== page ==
It was hard to be upset about Christmas today. I did manage a few minutes of guilt that I was selfishly avoiding spending the holiday at home but we were so busy that the feeling quickly passed.
We started the morning at Saint Andrew’s Bay.
It’s hard to describe the landing. It’s home to the largest population of breeding King Penguins in the world. The penguins were everywhere. For as far as you could see.
It’s about a mile walk from the landing point to a hill overlooking the colony. During the walk, we passed Fur seals, an Elephant Seal or two, and a few reindeer (appropriate for Christmas, don’t you think?)
You also have to cross a couple of fast moving streams.
Finally, you get to the top of the point.
Yeah, see all of those multi-colored dots? Those are penguins.
The beach was littered with fur seals, elephant seals, and King penguins.
We finished our visit and returned to the Le Borreal. And just as we were getting ready to move to the next point, the ship was visited by Santa Claus in a zodiac.
Who knew he would have time to fly all the way to the South Pole just to visit us?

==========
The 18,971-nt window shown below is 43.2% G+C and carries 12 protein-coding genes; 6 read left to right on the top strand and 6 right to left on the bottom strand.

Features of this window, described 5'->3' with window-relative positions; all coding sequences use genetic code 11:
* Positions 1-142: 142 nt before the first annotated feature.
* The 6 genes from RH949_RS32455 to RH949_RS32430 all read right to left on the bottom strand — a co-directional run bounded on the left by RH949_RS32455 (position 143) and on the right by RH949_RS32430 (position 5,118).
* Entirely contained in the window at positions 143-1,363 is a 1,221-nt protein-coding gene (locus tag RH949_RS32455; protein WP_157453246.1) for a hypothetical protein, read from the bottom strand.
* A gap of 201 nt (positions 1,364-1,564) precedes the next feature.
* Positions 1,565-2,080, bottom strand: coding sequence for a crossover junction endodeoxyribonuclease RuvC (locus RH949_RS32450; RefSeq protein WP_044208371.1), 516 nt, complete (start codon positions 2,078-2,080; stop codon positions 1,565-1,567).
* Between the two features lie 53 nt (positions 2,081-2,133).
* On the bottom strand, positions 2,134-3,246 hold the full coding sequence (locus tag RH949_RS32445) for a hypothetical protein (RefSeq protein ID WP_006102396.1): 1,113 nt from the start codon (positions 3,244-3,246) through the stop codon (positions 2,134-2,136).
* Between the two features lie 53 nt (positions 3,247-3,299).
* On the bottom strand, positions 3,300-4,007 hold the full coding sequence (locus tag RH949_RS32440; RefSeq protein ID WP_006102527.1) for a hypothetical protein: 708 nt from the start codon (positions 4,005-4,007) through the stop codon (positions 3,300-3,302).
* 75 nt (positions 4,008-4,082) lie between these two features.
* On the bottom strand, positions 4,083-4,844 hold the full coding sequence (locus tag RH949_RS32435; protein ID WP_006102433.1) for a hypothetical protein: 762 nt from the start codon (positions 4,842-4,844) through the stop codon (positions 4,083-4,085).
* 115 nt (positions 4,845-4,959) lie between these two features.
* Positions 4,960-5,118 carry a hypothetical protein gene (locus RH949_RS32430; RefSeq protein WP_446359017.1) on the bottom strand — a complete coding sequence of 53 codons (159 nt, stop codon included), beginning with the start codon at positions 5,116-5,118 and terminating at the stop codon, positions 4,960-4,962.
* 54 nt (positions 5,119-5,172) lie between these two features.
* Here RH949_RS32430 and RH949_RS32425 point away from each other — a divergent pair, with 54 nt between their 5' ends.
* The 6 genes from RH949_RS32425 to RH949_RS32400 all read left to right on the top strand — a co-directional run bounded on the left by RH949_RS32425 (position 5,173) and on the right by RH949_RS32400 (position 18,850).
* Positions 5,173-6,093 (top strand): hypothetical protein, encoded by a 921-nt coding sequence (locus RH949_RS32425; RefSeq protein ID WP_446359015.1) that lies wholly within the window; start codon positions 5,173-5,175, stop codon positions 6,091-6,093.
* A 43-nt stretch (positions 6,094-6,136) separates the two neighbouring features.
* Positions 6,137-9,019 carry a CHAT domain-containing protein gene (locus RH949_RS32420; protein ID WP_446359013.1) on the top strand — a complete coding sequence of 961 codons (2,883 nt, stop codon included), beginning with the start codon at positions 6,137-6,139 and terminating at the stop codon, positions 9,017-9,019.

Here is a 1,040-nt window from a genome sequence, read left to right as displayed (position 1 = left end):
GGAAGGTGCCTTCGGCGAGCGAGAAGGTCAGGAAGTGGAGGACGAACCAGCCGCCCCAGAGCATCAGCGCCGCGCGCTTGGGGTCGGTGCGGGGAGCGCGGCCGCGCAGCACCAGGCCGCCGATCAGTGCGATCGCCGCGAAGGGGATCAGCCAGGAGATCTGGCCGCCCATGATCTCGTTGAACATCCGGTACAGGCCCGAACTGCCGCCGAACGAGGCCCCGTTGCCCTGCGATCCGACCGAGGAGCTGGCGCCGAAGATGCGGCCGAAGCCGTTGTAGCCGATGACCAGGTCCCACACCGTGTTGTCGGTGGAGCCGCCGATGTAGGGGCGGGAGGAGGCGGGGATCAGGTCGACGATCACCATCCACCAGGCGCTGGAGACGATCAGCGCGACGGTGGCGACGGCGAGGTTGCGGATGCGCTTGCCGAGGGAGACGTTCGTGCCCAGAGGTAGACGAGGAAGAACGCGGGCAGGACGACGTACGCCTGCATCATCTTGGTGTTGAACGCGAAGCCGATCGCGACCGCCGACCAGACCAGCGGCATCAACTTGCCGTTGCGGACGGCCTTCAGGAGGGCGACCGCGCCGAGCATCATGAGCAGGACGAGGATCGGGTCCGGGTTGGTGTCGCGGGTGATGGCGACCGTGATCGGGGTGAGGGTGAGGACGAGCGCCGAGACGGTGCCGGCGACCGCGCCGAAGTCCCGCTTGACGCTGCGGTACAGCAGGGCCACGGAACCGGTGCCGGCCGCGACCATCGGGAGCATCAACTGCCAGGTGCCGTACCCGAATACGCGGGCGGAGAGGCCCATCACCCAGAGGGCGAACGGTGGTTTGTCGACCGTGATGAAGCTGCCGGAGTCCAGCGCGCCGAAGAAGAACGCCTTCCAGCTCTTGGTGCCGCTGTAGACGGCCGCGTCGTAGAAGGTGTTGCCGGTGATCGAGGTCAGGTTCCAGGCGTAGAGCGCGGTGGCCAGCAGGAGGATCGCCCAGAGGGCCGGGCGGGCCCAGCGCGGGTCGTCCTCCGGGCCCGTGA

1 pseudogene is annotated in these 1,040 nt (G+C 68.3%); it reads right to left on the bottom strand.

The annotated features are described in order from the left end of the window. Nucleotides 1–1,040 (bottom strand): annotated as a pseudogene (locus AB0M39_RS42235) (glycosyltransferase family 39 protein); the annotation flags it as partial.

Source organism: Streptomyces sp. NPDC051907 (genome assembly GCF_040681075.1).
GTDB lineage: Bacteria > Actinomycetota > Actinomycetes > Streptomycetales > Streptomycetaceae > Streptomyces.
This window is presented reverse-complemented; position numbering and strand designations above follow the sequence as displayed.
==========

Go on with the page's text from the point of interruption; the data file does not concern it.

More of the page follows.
I should also mention that Lisa and Scott scavenged a Christmas tree for their room from the bar. Which of course we opened a few present around on Christmas day.
It wasn’t as bad as some other passengers. One family of four checked 9 bags and had 4 large carryons. One bag was full of decorations for a Christmas tree that A&K supplied from Ushuaia. If there is a limit for passenger happiness from A&K, we sure haven’t found it.
Later in the afternoon, we visited Grytviken.
Grytviken is home to Sir Ernest Shackleton’s grave in a small cemetery outside of town.
We climbed a short but steep hill to view the dam and lake that provides water to the town, wandered through the museum, and of course went shopping at the gift shop. It’s a good thing it was there because I was starting to go through shopping withdrawal.
We ended the day with a short Christmas Day service at the Grytviken church.
The church was built by Norwegian Whalers almost a century ago and was recently restored by a group led by the A&K ship historian.
The service it was led by fellow passengers who made up for what they lacked in regular churchliness with excitement and appreciation.